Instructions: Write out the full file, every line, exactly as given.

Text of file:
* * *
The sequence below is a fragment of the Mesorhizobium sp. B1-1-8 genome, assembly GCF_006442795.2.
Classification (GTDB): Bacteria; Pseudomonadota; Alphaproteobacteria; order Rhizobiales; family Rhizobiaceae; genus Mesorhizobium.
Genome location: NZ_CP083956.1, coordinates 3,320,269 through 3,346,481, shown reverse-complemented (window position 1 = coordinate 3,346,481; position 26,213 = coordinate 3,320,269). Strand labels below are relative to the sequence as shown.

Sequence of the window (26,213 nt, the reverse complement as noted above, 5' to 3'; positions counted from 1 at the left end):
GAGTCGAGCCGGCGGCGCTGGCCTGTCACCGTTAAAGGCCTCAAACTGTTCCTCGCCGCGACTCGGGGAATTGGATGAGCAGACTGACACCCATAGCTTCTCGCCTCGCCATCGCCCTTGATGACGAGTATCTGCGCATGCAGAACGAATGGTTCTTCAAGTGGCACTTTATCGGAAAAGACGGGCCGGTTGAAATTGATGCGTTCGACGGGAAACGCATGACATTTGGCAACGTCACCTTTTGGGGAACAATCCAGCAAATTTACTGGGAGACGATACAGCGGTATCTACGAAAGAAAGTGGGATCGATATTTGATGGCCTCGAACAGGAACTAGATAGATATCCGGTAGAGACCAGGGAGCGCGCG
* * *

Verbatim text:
The sequence below is a fragment of the Mesorhizobium sp. B1-1-8 genome, assembly GCF_006442795.2.
Classification (GTDB): Bacteria; Pseudomonadota; Alphaproteobacteria; order Rhizobiales; family Rhizobiaceae; genus Mesorhizobium.
Genome location: NZ_CP083956.1, coordinates 3,320,269 through 3,346,481, shown reverse-complemented (window position 1 = coordinate 3,346,481; position 26,213 = coordinate 3,320,269). Strand labels below are relative to the sequence as shown.

Sequence of the window (26,213 nt, the reverse complement as noted above, 5' to 3'; positions counted from 1 at the left end):
GAGTCGAGCCGGCGGCGCTGGCCTGTCACCGTTAAAGGCCTCAAACTGTTCCTCGCCGCGACTCGGGGAATTGGATGAGCAGACTGACACCCATAGCTTCTCGCCTCGCCATCGCCCTTGATGACGAGTATCTGCGCATGCAGAACGAATGGTTCTTCAAGTGGCACTTTATCGGAAAAGACGGGCCGGTTGAAATTGATGCGTTCGACGGGAAACGCATGACATTTGGCAACGTCACCTTTTGGGGAACAATCCAGCAAATTTACTGGGAGACGATACAGCGGTATCTACGAAAGAAAGTGGGATCGATATTTGATGGCCTCGAACAGGAACTAGATAGATATCCGGTAGAGACCAGGGAGCGCGCG